The upside to using macroeconomic quality of life indexes to drive public policy is that they do attempt to set up functions that are more easily measureable. In practice, summing millions of people's utility is not possible, nor is it even the most important task of welfare economics. In the end, one either ends up inaccurately summing things that actually exist, or accurately summing things that do not actually exist. Even more important than the choice between or among microeconomic or macroeconomic social welfare functions is the definition of society.

Possible Definitions for Society

No matter which social welfare function is chosen, it must be applied to a society, and said society must itself be defined. The definition of society must cover a specified number of individuals in a precise space for a precise amount of time. The definition of society is not only nontrivial; it may be the most important part of social choice theory. What follows is an analysis of differing definitions of society.

Society can be defined in a number of distinctive spatial ways. Society can be defined by geographical location, familial relationship, or shared interest. The philosophy of Ayn Rand lies on one end of the spatial spectrum. From her perspective, society is a function of one individual. (9) Other thinkers have extended the analysis of maximizing behavior beyond oneself. Gary Becker's work on the family as a production unit looks at how families maximize their utility. (10) In this case, family serves as the definition of society.

Perhaps people care about other relatives outside of their immediate family. To them, clan substitutes for society. Such a societal definition can be illustrated by Hutu clansman during the Rwandan genocide or the breakup of Yugoslavia, both in the 1990s.

Instead of defining society based on a relationship, one can also define society geographically by neighborhood, city, state, country, region, world, galaxy, or universe. Neighborhood associations define society as their neighborhood. Spartans' social welfare functions extended to citizens of Sparta, a city state. Multiple states in the United States are actually commonwealths designed to maximize the utility of commonwealth citizens. For instance, the preamble to the constitution of the Commonwealth of Massachusetts states: "The body politic is formed by a voluntary association of individuals: It is a social compact, by which the whole people covenants with each citizen, and each citizen with the whole people, that all shall be governed by certain laws for the common good." (11)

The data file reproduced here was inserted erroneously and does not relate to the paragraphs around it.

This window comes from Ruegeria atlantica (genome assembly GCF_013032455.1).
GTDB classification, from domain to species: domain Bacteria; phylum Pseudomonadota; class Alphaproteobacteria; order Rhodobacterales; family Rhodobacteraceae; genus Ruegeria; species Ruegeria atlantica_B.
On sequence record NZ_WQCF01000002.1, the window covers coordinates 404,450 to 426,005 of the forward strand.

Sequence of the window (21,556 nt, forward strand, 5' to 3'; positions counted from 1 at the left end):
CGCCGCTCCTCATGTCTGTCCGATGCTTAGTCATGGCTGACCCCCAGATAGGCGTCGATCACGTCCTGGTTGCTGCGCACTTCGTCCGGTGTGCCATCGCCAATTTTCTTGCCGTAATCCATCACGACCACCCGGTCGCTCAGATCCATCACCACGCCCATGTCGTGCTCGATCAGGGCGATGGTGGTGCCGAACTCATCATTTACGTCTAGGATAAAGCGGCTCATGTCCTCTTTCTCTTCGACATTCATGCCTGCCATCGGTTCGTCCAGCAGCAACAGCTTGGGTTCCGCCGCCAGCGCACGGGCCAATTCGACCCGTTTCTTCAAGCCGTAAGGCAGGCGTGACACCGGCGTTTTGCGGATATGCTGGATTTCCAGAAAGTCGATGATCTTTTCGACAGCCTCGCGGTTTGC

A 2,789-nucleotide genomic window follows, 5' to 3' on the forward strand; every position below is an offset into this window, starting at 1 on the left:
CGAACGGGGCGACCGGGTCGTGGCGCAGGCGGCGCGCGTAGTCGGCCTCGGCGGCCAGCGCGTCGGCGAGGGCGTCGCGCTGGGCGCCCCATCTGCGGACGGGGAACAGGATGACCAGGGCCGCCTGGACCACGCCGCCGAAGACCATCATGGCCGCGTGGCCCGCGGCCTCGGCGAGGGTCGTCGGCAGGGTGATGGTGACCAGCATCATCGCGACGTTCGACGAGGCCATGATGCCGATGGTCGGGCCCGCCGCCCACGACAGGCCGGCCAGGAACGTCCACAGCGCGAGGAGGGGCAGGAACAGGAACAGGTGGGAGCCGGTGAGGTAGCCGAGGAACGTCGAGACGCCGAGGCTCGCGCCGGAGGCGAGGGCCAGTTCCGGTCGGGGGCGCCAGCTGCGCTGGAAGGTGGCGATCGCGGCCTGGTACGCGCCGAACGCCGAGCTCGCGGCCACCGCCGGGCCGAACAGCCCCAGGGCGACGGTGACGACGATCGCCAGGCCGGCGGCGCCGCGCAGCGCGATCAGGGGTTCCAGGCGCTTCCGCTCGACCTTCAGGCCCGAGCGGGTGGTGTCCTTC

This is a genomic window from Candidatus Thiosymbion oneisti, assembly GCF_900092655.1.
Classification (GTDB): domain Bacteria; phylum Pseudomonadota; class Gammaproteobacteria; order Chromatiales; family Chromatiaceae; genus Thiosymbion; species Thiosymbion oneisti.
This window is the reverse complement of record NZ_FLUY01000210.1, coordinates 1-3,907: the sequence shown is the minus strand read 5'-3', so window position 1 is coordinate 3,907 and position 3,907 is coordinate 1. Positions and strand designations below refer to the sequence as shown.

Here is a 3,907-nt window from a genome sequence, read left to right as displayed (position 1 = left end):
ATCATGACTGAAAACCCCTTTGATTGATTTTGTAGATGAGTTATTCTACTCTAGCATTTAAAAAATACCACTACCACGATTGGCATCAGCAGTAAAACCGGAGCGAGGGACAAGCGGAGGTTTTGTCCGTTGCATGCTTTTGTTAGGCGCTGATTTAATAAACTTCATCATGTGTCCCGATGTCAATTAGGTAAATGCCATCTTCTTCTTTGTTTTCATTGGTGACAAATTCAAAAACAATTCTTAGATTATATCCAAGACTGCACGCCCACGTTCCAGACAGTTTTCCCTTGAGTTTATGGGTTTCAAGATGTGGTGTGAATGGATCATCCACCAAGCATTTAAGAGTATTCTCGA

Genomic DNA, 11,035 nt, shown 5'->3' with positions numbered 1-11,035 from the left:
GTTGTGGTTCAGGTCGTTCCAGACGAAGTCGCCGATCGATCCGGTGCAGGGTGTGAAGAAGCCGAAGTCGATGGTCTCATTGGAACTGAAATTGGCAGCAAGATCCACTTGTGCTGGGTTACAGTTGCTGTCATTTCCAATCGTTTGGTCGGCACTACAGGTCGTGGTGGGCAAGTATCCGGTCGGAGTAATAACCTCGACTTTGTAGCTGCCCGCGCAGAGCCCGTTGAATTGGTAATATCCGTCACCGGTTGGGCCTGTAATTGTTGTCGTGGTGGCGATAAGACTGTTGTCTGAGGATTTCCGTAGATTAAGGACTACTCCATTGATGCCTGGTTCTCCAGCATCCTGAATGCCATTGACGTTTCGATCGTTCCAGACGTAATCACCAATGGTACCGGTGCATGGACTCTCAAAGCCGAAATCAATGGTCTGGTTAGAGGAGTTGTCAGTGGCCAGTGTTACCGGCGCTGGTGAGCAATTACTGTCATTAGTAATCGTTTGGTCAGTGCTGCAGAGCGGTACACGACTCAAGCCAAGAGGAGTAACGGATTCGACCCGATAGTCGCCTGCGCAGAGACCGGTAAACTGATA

Patriots define society in terms of their country. Superstates such as the European Union define society on a multinational basis as its members are European. Biblical views define society as the world; for example, John 3:16 states "For God so loved the world, that he gave his only begotten Son, that whosoever believes in him shall not perish, but have eternal life." (12) In the Christian tradition, the great commandment, then, is to love your God with all your heart and to love your neighbor as yourself. The parable of the good Samaritan indicates that Christ's definition of neighbor extends to people of different races and religious backgrounds. (13) William Lecky posits that moral progress is about expanding the number of people one cares about from family to clan to country to humanity. (14)

Alternatively, society may be applied to people who share common interests, rules, or beliefs. Such voluntary ordering could range from friends, to formal organizations such as the Audubon Society, to allied countries such as the United Kingdom's Commonwealth Countries, to religions, denominations, or sects.

Public Policy and the Definition of society

From a public policy perspective, the definition of society is very important. What follows is an examination of three public policy areas: immigration, trade, and income redistribution, for which the definition of society becomes a critical factor in determining the policy position to advocate. In each case, the definition of society has a larger impact on the policy choice than does the choice of social utility function.